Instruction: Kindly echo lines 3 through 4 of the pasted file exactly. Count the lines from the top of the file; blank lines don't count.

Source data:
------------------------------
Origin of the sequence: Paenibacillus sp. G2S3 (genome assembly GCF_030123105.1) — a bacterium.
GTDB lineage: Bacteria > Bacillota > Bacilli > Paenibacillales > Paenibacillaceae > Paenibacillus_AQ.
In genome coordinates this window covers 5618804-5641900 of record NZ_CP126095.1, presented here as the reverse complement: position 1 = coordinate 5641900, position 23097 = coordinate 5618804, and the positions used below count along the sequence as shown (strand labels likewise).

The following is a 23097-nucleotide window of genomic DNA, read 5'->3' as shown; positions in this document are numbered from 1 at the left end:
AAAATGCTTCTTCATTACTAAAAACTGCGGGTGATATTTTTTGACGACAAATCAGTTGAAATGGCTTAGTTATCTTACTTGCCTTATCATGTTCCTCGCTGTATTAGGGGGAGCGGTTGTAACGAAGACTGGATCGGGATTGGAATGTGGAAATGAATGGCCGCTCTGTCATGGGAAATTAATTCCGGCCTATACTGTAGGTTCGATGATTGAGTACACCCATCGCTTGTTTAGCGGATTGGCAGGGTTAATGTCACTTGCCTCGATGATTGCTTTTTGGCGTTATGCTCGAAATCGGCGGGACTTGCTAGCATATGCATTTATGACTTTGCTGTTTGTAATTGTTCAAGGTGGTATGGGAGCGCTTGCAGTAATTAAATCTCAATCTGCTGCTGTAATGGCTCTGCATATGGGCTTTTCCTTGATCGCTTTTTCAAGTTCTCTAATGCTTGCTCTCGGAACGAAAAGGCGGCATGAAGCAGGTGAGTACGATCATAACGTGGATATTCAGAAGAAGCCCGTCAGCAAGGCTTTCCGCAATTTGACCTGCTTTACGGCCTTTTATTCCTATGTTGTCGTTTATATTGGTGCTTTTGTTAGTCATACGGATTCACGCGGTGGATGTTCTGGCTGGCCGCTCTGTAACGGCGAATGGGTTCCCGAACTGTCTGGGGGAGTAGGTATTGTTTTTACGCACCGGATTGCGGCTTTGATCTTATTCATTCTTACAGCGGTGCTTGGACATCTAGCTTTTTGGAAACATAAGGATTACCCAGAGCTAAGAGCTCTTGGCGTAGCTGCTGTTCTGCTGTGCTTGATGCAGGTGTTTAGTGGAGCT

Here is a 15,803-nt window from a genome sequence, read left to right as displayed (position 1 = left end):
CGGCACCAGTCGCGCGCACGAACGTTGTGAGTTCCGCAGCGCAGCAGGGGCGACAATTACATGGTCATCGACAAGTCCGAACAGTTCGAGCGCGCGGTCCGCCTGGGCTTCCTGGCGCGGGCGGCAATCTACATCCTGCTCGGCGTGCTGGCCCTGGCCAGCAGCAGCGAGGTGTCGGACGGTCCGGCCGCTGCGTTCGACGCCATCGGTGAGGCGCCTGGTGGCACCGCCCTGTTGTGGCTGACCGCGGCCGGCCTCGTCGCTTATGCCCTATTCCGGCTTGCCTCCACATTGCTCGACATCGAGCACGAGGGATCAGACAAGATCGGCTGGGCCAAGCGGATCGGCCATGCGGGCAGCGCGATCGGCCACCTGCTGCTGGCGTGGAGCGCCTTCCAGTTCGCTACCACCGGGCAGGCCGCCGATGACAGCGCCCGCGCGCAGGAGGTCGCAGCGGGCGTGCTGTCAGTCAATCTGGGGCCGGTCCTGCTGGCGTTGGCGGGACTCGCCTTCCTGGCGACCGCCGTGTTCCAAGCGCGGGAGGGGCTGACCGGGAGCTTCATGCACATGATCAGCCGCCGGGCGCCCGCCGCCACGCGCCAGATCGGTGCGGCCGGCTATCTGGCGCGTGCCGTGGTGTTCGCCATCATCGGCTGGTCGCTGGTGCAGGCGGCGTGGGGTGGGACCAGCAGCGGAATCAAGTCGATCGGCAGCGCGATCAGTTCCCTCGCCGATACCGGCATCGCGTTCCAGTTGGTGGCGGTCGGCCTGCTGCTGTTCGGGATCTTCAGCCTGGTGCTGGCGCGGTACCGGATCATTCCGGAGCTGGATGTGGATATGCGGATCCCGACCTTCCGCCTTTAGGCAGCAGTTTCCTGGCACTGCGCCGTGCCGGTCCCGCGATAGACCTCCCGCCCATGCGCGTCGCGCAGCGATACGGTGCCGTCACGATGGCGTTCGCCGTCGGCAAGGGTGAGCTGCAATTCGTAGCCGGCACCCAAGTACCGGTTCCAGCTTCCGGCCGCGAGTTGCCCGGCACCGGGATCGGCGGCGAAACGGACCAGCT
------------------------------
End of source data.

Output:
In genome coordinates this window covers 5618804-5641900 of record NZ_CP126095.1, presented here as the reverse complement: position 1 = coordinate 5641900, position 23097 = coordinate 5618804, and the positions used below count along the sequence as shown (strand labels likewise).

The following is a 23097-nucleotide window of genomic DNA, read 5'->3' as shown; positions in this document are numbered from 1 at the left end: